A guiding light from Response
October 16, 2011
Editor’s note: The Aspen Times has a policy to not publish letters written by anonymous writers. However, because of the sensitive nature of the topic addressed in the following letter, we are relaxing that policy.
In 2008, I was involved in a very traumatic domestic altercation. I suffered significant physical and psychological damage and realized I did not know how to recover or get away from it. Unfortunately, this was not the first time that the police and hospitals had been involved in one of these incidents with me.
However, this time was different because I was contacted by an advocate from Response: Help for Survivors of Domestic Violence and Sexual Assault. My advocate “held my hand” and showed up for me when I was unable to show up for myself. With her guidance and firm encouragement, I was motivated to go forward with the trauma counseling provided by Response. I became connected with a very capable therapist and, before I knew it, I was talking through the issues that had allowed me to find myself in an abusive situation. I firmly believe without this proactive option being placed before me by Response, I would not have been able to break this negative cycle in my life.
My view on domestic violence used to be that it was a terrible and escalating problem in our society but there was little hope for any change to be made because “troubled” people thrust themselves into that position. I now realize that domestic violence can happen to anyone. I also know through my own experience working with a domestic violence advocate in 2008 that it is possible to educate those at risk and help them become success stories rather than statistics.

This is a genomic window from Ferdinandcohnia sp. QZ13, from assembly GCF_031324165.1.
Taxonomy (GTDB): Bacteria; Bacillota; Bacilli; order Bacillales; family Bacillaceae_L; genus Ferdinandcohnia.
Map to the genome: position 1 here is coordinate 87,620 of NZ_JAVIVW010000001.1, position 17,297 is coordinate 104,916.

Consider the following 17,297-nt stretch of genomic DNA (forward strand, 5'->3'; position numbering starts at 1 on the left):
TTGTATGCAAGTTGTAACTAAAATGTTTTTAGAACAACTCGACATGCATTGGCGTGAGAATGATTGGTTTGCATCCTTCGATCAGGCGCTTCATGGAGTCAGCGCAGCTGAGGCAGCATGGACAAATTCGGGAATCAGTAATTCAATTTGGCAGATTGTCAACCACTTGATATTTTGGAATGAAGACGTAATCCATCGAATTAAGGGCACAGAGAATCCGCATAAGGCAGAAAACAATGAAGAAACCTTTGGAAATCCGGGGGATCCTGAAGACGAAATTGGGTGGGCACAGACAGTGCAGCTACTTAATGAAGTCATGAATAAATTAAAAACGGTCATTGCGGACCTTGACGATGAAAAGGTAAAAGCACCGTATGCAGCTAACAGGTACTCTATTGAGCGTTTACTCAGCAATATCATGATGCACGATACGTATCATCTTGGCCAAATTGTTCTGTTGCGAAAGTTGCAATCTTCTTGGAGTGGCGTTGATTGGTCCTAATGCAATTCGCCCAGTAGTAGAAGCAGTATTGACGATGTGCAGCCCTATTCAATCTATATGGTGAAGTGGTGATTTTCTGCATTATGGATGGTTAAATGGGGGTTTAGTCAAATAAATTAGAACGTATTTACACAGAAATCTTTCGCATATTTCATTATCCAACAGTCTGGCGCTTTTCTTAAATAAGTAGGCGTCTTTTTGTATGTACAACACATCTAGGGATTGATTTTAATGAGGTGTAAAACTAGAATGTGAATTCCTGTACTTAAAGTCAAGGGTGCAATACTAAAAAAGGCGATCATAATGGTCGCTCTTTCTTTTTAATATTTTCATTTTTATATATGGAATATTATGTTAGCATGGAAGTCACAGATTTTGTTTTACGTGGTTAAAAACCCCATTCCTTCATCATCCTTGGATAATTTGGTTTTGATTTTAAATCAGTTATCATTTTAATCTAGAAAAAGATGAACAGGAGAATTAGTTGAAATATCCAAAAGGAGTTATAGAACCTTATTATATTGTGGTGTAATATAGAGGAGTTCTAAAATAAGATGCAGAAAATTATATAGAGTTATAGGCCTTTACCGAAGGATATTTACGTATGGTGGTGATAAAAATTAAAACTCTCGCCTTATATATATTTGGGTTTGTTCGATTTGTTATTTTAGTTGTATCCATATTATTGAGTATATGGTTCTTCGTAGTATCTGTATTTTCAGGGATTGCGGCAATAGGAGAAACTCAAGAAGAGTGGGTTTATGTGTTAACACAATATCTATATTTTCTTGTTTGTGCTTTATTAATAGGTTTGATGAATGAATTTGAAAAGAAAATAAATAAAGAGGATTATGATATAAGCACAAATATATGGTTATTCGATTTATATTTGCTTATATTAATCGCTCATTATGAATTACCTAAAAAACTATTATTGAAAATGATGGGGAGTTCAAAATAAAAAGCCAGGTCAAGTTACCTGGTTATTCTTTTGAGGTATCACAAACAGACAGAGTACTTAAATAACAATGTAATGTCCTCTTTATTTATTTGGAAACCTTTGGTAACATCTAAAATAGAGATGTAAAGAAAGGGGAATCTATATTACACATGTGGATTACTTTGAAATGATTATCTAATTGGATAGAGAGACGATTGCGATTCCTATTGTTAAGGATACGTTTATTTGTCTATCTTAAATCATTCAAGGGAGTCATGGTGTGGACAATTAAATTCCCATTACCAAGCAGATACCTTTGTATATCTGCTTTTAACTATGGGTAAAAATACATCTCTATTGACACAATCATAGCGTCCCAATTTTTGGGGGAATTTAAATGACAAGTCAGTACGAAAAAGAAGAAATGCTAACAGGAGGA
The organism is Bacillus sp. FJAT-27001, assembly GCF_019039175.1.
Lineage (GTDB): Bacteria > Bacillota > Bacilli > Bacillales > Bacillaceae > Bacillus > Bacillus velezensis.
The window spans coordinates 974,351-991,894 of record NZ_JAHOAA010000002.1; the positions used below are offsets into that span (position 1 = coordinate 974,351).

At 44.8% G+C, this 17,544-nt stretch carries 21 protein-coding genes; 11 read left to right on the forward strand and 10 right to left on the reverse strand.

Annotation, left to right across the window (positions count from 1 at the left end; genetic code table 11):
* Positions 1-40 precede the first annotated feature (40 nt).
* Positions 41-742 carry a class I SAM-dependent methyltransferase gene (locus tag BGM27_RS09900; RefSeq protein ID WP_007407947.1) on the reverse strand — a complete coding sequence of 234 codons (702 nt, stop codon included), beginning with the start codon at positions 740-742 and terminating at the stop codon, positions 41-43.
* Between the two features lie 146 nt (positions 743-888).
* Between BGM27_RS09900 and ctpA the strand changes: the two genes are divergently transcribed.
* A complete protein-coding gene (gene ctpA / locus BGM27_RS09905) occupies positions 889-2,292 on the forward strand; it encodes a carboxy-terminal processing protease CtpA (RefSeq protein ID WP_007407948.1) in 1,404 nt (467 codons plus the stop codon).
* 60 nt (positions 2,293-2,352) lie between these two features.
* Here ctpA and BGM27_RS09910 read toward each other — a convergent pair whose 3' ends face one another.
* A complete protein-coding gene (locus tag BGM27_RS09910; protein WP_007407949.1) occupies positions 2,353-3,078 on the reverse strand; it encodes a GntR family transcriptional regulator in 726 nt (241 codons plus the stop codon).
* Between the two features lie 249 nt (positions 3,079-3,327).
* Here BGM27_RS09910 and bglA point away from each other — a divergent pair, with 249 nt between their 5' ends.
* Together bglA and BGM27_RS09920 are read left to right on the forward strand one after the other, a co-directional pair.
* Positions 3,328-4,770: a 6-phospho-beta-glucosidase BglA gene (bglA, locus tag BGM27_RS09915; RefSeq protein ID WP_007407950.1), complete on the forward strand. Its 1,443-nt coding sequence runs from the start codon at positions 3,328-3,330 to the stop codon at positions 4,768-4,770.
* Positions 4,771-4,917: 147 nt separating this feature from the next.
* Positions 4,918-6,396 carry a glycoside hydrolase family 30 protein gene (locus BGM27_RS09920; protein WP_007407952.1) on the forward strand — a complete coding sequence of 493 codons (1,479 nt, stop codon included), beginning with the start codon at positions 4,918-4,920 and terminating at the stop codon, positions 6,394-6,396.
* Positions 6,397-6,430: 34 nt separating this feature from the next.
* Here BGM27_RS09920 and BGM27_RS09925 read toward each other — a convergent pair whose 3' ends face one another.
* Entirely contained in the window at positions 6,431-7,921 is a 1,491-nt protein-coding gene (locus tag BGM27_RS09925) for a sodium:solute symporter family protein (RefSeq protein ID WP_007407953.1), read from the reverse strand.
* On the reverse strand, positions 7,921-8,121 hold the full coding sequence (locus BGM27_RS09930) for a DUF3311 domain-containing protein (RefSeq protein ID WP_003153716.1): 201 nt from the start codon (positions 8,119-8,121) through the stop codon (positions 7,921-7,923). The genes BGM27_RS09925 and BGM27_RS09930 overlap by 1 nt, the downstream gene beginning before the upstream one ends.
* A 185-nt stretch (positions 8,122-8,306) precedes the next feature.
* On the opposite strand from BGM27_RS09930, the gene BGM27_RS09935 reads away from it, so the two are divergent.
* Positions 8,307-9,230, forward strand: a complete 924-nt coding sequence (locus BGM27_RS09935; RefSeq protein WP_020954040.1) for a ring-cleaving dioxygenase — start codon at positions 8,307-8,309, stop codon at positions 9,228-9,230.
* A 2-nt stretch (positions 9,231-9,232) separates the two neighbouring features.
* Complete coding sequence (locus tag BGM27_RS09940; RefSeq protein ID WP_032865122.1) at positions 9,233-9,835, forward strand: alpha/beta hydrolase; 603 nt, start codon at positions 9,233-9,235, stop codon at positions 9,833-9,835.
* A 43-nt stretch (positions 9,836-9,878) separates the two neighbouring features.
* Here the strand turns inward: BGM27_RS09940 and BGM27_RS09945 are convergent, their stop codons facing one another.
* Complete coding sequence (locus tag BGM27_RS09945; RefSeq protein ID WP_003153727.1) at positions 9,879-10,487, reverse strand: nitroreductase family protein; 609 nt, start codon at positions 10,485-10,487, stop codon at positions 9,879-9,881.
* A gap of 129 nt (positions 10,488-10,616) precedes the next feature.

I cannot say with certainty where I would be today if Response had not intervened on my behalf, but I am not hopeful that I would have found my way out of that dark hole of destruction and despair. I shudder to think where I could be today. Through Response, I learned the tools and received the proper counseling and medical attention that allowed me to break a horrible, life-threatening pattern. Today, I have my life back and I am working toward an education in a field that will help others who find themselves similarly paralyzed in these types of situations. Because of Response, and organizations like it, I got out of the system and now I am in a position to make a difference within it.
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I am telling my story as a part of my heartfelt appeal to donate to Response during Domestic Violence Awareness Month. I am so grateful to Response for being there to help me turn my life around. Let’s continue the tradition of making Aspen a strong and caring community by supporting Response and the important work they do.
A domestic violence survivor